Despite the passage of the 2018 Farm Bill legalizing cannabis extracts derived from hemp, the CBD landscape is increasingly complex due to its U.S. Food and Drug Administration classification as a listed drug and unlawful stance on adding it into food and drink or distributing it as a dietary supplement. The FDA has recently stated, though, that it could make an exception and will hold a public forum May 31 in Maryland.
Haber adds, “People have long looked to the (James Beard) Foundation as a resource for food, especially in recent years as new, progressive formats and offerings have hit the scene … and the plate. Obviously, CBD has become a point of fascination among food conscious consumers — and the industry — but a lot of questions remain. We feel like we have a responsibility, now more than ever, to provide education and perspective on the issue and Chef Jagger and his sister are so well versed in the area, we felt they were the perfect conduits for this conversation.”
As one of the few chefs who also cultivates his own cannabis, Jagger’s passion for the plant started as a teenager growing up in Southern California. He even credits pot for helping him focus to improve his grades in high school. He moved to San Francisco in 2002, working in kitchens for the next eight years and spending time off exploring Humbolt County, growing marijuana and starting to experiment with edibles. After moving back to Los Angeles, he held stints at Maude, Soho House and Craft — primarily as a pastry chef — earning accolades like Zagat’s 30 Under 30 in 2013.
“Seeing the industry first-hand up in the Bay Area was super eye-opening for me,” he says. “I have always been very upfront and very vocal about my passion for cannabis, as it truly helped me find my role in life as a chef.”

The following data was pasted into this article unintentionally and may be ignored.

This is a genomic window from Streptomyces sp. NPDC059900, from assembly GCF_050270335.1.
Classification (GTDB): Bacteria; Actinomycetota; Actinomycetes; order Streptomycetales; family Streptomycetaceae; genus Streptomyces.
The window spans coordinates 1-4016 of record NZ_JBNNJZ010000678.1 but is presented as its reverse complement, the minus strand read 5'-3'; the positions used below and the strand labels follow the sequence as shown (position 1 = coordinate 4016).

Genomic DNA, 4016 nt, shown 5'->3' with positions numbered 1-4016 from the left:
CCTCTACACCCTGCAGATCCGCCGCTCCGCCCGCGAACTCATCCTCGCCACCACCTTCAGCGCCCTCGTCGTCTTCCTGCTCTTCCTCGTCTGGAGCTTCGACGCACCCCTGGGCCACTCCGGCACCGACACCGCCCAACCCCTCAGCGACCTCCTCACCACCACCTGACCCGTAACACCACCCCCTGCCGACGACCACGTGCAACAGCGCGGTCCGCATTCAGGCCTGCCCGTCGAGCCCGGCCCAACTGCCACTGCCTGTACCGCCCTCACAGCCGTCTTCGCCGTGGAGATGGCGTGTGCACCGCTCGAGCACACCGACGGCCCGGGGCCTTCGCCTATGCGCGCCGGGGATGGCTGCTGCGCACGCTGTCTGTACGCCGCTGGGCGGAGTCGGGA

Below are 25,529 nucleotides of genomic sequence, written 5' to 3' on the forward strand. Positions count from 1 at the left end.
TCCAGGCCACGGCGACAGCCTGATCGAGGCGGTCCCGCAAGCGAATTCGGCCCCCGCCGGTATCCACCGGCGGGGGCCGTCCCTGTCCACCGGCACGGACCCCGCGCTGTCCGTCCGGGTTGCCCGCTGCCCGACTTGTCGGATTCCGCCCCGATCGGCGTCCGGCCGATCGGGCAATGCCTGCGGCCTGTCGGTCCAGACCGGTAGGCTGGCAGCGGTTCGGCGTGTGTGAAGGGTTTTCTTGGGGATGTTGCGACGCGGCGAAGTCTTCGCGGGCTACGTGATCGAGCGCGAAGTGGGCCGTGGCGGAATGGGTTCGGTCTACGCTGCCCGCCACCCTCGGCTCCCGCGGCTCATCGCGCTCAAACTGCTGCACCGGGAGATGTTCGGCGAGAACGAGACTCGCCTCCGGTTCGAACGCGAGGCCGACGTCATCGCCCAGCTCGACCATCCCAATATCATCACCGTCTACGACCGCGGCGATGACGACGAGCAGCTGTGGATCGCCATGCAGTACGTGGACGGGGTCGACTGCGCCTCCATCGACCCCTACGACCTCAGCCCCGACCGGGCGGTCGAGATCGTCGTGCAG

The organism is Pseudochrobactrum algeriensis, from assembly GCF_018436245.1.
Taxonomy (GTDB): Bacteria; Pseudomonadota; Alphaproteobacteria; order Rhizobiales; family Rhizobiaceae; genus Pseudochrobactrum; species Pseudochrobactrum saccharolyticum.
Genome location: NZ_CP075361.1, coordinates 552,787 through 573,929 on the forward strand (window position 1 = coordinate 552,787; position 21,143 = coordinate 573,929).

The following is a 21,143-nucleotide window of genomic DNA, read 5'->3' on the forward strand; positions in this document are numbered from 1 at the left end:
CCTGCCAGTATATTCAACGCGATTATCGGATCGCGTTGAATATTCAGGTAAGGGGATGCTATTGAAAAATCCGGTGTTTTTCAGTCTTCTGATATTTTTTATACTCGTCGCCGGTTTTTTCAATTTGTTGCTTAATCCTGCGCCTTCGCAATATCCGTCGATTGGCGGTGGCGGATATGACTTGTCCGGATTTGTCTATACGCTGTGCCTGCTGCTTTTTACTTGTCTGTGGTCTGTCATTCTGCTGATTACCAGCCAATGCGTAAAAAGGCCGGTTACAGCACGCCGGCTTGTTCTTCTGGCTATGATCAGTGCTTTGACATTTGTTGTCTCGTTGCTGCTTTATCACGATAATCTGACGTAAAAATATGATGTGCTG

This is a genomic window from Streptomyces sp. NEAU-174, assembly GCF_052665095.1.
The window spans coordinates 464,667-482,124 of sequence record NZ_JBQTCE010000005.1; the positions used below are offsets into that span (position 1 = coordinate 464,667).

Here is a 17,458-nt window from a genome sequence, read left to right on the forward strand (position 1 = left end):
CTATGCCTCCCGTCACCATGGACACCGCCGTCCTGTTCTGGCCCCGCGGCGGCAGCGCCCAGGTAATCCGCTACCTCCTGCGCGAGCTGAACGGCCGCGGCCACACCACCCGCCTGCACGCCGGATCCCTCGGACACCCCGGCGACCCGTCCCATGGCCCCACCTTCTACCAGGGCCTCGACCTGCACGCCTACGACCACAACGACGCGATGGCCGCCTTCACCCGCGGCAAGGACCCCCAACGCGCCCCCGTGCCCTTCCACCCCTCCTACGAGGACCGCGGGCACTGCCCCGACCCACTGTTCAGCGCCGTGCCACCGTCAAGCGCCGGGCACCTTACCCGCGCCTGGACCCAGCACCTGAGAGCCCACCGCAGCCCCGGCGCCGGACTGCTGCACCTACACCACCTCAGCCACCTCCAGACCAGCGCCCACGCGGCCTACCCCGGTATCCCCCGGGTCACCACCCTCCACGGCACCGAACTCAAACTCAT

But don’t call Jagger a cannabis chef … or a cannabis sommelier. He prefers “ganjier,” a title he created because “both terms just sounded so cumbersome to me. The suffix ‘ganja’ is the magic. There’s no formal hospitality standard or guideline around this yet … no regulatory body … so I wanted to build off of what I have learned as both a chef and a cultivator to help push this idea of how we can appreciate craft cannabis in the same vein as fine wine forward.”
Jagger’s menu will spotlight five fresh-for-spring dishes including: carrot–tangerine soup with smoked parsnip, honey, and jamón; charred little gem lettuce with white icicle radish, ricotta salata, walnuts and green goddess dressing; duck carnitas with peanut, garnet yam, salsa verde, and cotija; lemongrass-braised beef short ribs with jasmine-scented barley, tamari, and soft-cured egg yolk; and thyme–lemon beignets with lemon curd.
According to Jagger, who will present different pairings for aromatic effect during each course, “Terpenes on their own are not psychoactive. They are not a scheduled substance and a major building block for food and igniting the senses. I believe cannabis is a crop … a vegetable … and like the farm-to-table movement, I celebrate responsible farmers and their techniques. I am very interested in spreading awareness through table-side activism that if cannabis is embraced in this light, it can have a tremendous effect on the future of our health and our planet.”
Katie Shapiro can be reached at firstname.lastname@example.org or followed on Twitter @bykatieshapiro.